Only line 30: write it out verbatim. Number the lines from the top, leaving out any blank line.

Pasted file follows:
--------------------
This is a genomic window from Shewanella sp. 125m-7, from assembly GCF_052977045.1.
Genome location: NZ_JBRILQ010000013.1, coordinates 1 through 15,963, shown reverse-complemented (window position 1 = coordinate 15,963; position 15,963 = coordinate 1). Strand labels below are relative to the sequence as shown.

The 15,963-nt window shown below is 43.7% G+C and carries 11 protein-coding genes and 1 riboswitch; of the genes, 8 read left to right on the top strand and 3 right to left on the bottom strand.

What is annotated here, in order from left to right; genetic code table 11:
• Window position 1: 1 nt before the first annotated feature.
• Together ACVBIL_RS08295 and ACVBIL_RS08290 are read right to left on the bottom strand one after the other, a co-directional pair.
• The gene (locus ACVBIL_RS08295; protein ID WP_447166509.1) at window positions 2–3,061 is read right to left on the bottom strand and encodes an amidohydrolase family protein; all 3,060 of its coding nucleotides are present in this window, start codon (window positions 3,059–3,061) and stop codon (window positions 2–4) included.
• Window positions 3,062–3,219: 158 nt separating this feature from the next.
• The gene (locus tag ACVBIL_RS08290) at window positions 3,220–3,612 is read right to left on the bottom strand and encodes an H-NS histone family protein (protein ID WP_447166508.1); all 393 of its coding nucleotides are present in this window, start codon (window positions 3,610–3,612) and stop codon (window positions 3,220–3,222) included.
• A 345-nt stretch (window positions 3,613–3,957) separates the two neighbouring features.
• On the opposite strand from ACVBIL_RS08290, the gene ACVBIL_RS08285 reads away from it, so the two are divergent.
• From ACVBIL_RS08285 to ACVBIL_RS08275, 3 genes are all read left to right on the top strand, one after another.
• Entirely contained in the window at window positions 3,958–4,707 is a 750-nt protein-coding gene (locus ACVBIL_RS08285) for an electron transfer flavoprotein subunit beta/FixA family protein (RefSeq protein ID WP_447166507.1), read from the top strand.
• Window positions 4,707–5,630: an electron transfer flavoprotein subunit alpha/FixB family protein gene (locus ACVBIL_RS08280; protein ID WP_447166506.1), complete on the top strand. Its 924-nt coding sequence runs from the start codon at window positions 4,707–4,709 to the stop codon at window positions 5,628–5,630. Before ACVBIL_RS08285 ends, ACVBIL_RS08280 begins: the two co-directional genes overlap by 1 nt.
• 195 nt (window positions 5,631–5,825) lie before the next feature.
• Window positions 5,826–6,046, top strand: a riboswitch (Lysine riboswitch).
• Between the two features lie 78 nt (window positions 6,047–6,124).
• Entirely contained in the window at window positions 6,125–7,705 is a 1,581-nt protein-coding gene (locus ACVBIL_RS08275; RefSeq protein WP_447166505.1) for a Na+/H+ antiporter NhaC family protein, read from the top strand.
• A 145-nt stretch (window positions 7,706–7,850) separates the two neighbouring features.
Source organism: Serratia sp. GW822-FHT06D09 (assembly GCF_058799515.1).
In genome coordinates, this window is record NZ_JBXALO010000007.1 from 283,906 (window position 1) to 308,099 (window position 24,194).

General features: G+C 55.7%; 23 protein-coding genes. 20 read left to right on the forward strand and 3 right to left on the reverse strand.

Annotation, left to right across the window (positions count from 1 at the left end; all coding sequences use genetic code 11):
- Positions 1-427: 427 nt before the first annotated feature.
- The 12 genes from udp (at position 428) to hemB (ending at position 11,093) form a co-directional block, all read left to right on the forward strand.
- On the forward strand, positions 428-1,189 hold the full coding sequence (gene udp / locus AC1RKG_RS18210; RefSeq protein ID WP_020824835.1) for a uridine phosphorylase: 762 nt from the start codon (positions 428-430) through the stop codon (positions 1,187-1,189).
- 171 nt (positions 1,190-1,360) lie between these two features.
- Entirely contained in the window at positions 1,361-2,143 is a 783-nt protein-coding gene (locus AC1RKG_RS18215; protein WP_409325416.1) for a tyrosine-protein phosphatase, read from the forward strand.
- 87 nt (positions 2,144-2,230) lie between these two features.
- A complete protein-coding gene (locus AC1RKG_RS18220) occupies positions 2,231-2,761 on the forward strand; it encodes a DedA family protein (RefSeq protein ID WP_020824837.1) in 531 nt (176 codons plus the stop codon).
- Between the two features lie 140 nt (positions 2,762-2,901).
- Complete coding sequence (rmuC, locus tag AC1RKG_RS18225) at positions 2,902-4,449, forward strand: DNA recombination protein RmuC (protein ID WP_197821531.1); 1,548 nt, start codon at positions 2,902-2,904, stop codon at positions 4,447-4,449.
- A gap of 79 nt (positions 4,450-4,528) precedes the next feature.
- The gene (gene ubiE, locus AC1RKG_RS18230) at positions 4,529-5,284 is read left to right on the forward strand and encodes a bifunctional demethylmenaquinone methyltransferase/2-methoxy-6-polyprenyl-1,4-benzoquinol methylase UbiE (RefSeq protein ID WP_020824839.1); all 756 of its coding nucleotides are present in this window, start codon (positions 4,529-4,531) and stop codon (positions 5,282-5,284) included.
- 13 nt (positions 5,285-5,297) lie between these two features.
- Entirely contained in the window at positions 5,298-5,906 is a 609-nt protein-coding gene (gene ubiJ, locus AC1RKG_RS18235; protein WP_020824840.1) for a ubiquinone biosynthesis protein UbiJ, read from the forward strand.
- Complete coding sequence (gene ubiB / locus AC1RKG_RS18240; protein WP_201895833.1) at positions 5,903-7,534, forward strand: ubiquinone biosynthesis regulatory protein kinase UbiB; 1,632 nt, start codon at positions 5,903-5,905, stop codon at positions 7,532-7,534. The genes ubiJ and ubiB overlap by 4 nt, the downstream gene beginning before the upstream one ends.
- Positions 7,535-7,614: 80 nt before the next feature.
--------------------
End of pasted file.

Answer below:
- A complete protein-coding gene (locus AC1RKG_RS18220) occupies positions 2,231-2,761 on the forward strand; it encodes a DedA family protein (RefSeq protein ID WP_020824837.1) in 531 nt (176 codons plus the stop codon).